How to get things back on track after a slip-up
You’ve set yourself a goal to cut back on alcohol but you’ve slipped up along the way – here’s how to get things back on track.
Whatever your goal, reductions in your drinking are going to be good for your health. As you're cutting back it's important to keep in mind the UK Chief Medical Officers' low risk drinking guidelines, of not regularly drinking more than 14 units a week, to keep the risks of developing a range of health problems, including liver and heart disease and seven types of cancer, to a low level.
It’s a good idea to remind yourself of this if you slip up while trying to cut back on alcohol.
A single “lapse” might be drinking more than you had planned to do on one occasion. It’s important to recognise that this does not necessarily need to become a “relapse” – when you go back to regularly drinking at harmful levels. The important thing is to be aware and take action.
The first issue to think about as you plan how you will keep on track is that lapses are probably going to happen. “Things might go pear shaped from time to time and it can feel demoralising,” says Professor Paul Wallace. “It’s very likely that in a ‘high risk’ situation, you will face the temptation to abandon your goals.” For example, you might be at a social occasion like a wedding or a wake.
Recognise that you have lapsed and try not to treat it as an unforgivable failure. If you don’t, the risk is that you could go back to old drinking habits rather than to lower levels because you’ll feel demotivated.
Dr Sarah Jarvis, a London-based GP and member of Drinkaware's independent Medical Advisory Panel, argues that this is why waking up one day and saying that you will give up alcohol altogether, could equate to setting yourself up to fail. “What works is setting realistic targets, so you could start with having regular breaks from alcohol,” she says.
“Taking a break from alcohol can help reduce your tolerance to alcohol and can make it easier to cut back.”
This is because if you regularly drink too much alcohol, your tolerance to it increases and you need to consume more to get the same effects. This is when you could become dependent on alcohol without realising. Taking a break from alcohol can have the effect of lowering or “resetting” your tolerance, so that it becomes easier to cut back.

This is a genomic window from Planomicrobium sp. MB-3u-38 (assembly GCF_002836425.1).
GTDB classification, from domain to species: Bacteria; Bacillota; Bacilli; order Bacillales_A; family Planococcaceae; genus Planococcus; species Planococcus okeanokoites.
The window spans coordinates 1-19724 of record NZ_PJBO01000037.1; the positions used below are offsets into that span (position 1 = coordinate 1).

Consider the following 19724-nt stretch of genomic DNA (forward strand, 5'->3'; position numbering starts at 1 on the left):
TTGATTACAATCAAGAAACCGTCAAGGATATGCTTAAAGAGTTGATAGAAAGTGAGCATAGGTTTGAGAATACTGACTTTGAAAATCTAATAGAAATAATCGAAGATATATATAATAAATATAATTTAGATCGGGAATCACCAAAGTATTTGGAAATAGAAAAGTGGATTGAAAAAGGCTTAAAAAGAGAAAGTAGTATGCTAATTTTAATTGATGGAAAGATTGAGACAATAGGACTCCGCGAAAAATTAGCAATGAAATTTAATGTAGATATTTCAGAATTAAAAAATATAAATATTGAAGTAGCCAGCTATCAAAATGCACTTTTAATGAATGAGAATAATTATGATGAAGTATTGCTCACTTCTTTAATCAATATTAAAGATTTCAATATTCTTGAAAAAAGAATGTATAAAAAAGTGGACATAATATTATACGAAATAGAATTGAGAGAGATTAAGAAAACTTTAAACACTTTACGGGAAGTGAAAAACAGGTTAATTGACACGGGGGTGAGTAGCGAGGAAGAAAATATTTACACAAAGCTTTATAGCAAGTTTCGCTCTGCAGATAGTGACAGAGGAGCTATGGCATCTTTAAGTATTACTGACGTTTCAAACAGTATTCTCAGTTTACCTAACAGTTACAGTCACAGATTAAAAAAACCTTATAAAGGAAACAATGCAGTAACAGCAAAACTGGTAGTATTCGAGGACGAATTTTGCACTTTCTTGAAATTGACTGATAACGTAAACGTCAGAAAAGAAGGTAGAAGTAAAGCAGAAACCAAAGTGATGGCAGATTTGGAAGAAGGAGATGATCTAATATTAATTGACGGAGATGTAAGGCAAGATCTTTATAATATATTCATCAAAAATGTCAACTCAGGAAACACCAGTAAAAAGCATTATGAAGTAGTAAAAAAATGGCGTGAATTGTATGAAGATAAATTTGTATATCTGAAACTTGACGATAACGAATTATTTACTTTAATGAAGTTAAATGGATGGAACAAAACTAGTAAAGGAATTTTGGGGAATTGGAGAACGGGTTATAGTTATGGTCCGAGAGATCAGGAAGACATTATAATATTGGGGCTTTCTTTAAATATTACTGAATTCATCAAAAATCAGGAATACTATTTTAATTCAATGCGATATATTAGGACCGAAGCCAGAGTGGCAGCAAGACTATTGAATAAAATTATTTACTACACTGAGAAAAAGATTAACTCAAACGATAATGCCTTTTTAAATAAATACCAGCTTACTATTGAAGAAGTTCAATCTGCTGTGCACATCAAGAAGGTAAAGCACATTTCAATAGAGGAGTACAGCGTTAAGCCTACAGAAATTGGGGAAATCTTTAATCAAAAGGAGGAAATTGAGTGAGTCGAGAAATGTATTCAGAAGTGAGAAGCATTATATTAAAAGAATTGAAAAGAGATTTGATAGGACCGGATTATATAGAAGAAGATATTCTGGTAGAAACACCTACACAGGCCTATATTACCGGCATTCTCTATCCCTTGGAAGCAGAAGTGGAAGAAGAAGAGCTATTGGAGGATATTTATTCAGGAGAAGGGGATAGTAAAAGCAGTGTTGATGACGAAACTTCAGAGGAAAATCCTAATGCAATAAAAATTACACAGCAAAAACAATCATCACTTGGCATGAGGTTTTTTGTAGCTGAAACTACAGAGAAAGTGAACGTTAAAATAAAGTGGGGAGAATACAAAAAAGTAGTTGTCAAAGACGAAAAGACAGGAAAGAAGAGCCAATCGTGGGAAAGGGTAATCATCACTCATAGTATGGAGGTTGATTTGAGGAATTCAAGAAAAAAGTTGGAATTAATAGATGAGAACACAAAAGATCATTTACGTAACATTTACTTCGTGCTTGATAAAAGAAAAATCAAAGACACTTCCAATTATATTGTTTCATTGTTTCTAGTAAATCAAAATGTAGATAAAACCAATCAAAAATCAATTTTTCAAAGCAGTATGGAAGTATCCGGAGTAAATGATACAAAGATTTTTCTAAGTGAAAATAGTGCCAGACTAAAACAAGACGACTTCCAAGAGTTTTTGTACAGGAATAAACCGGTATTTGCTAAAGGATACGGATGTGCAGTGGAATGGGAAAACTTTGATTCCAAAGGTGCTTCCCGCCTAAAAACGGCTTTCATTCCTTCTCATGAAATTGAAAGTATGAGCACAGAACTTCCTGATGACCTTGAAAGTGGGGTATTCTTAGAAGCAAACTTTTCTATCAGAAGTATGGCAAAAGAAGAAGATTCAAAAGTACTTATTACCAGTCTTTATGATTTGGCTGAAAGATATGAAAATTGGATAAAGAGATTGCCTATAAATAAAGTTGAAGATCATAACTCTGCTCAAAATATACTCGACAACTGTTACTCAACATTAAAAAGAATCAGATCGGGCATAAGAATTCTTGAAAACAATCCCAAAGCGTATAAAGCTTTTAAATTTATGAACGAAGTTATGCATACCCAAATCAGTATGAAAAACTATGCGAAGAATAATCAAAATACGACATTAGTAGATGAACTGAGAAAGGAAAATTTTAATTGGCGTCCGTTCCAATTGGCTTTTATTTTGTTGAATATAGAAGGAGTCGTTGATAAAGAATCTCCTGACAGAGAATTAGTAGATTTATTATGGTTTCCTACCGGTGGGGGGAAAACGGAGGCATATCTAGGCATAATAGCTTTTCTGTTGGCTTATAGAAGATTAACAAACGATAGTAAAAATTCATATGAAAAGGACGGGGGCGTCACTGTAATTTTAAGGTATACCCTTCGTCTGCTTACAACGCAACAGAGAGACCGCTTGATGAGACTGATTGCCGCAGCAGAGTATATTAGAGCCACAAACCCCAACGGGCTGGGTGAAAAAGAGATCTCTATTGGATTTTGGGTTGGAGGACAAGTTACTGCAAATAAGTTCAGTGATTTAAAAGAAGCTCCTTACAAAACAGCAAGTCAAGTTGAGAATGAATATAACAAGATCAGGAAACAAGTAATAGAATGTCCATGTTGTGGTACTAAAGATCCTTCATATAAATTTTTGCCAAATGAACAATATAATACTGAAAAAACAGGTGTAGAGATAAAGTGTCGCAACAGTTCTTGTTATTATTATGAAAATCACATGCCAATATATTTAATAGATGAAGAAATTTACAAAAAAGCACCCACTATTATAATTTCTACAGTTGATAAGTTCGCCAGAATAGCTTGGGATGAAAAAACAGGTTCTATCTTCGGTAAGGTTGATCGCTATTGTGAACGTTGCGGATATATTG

Having a contingency plan is crucial. It will help you to avoid negative thinking. “Set yourself up so that you recognise that when you do have a glitch, it is a glitch, rather than meaning you’re a failure and there’s no point in trying” says Dr Jarvis.
These kinds of thoughts will only serve to lower your self-esteem, perhaps creating a vicious cycle.
Learning from lapses should be part of your contingency plan. Try and avoid going back to high risk situations. Ask yourself the question “What did I really want?” “Perhaps you were bored, stressed, or upset,” says Mandy Cassidy, a psychotherapist. You might have fallen back into the pattern of drinking automatically. Keep a note of how you feel before you drink to figure out what alternative thing you can do instead when you are in that vulnerable place.
For example, if you figure out that you could lapse because you’re stressed, think about what alternative things you could do to manage this. You might try taking up a new sport or hobby, for example. You need to challenge the ‘automatic thought’ that whenever you’re stressed/bored/celebrating/socialising, you ‘need’ an alcoholic drink and that nothing else will do. These automatic thoughts are often deeply ingrained and will take a while to break, but the more often you challenge them, the less often you’ll feel that your only course of action is to have a drink.
Being honest with yourself will help you to come through the lapse. Make a list of all the pros of drinking. If you think drinking helps you relax or socialise, try finding other ways to wind down or interact with a group of friends.
Also, list the minus points of making the change to drink less. It might be that you think you would miss out on certain social events at work for example. Consider setting different goals to manage these. “If a goal isn’t working for you, set a different one that’s more realistic,” says Cassidy. “Do not let yourself off the hook.”
Instead of being hard on yourself when you slip up, congratulate yourself for what you have achieved. Each week, revisit your different goals and list your progress, whether it’s having one drink less or none at all. Notice how you feel, perhaps you are sleeping better without alcohol or achieving more at work. Seeing the whole thing as a process of change, rather than an immediate one, can make cutting back to sensible limits easier.